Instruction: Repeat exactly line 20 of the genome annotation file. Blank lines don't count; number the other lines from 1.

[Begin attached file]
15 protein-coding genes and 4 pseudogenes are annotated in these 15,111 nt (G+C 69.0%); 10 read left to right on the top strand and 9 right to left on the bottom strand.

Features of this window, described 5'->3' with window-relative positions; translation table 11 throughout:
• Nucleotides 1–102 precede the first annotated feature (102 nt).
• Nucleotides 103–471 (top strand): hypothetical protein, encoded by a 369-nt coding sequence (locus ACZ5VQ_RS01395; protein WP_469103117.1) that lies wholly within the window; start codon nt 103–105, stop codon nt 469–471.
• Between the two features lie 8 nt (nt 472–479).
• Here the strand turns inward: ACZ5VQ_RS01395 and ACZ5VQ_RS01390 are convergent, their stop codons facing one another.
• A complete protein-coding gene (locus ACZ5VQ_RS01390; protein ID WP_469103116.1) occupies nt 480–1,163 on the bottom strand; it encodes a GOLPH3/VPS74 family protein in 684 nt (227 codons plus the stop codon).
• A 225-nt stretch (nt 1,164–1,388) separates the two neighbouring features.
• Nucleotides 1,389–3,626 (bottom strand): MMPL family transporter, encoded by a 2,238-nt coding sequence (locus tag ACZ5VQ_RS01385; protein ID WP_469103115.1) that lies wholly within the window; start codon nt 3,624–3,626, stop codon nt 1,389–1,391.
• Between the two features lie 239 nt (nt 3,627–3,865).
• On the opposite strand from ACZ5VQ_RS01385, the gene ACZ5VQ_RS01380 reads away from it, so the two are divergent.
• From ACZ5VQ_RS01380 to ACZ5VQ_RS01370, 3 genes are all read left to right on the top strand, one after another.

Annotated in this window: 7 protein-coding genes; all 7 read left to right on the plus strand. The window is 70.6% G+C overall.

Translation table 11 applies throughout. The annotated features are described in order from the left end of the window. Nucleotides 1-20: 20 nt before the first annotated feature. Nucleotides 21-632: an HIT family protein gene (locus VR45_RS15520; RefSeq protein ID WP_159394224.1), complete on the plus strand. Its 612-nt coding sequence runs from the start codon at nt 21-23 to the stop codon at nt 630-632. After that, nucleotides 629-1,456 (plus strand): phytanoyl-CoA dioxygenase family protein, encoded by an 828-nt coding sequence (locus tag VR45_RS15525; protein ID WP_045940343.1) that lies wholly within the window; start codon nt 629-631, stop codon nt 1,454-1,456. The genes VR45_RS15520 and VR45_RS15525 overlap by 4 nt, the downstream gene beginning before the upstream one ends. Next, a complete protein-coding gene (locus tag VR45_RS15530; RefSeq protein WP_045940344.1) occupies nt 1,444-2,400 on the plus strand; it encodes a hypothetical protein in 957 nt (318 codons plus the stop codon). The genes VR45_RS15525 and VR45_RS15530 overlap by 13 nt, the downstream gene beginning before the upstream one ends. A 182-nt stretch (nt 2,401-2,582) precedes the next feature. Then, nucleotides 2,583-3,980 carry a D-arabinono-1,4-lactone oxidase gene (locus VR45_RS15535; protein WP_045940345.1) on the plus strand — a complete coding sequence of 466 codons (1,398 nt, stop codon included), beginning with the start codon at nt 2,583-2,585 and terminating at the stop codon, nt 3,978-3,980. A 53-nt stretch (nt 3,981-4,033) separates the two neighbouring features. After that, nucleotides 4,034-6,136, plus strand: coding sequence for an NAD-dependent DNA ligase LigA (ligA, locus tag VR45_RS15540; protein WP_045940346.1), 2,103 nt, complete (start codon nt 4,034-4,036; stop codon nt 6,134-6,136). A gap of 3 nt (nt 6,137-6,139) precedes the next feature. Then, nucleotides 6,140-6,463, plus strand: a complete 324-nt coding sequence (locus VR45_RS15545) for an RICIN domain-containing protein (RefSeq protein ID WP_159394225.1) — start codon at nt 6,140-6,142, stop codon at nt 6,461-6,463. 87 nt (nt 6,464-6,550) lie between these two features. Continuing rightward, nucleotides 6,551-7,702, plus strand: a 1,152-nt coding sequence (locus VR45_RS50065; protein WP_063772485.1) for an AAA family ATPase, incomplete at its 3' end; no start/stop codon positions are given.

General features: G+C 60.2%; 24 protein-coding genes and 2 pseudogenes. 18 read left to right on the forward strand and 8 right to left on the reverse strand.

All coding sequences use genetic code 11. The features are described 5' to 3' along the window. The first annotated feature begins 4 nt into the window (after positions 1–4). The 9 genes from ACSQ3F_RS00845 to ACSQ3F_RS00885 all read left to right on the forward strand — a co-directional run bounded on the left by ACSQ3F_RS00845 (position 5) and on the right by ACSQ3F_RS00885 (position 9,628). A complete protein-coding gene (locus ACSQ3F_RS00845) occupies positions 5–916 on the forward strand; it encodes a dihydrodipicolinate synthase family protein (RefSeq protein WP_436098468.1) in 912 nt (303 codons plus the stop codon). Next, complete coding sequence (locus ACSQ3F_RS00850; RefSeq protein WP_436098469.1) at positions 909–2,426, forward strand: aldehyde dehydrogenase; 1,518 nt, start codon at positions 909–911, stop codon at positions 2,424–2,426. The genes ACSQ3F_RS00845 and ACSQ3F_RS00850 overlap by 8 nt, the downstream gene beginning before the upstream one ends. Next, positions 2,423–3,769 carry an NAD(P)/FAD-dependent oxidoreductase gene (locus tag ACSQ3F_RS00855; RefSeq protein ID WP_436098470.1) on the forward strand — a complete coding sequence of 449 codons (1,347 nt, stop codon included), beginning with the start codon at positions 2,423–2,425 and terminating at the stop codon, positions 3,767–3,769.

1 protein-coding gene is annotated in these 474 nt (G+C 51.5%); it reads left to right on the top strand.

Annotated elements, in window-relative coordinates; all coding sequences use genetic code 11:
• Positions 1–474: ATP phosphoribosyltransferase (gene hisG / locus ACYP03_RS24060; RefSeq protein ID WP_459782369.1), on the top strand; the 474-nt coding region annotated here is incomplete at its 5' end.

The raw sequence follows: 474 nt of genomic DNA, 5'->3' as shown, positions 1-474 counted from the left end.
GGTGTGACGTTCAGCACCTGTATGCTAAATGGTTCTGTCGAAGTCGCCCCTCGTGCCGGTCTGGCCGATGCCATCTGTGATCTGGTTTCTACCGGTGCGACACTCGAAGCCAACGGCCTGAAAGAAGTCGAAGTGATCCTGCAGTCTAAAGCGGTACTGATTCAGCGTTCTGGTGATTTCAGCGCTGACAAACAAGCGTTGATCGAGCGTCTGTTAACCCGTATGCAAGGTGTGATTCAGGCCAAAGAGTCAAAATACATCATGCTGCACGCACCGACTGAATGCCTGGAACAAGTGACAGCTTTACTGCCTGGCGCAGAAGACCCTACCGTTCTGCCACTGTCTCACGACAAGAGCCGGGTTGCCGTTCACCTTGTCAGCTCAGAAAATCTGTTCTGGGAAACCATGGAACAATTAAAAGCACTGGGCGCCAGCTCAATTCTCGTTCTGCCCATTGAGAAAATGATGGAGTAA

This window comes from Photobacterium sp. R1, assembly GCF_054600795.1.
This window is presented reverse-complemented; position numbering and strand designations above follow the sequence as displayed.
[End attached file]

The raw sequence follows: 474 nt of genomic DNA, 5'->3' as shown, positions 1-474 counted from the left end.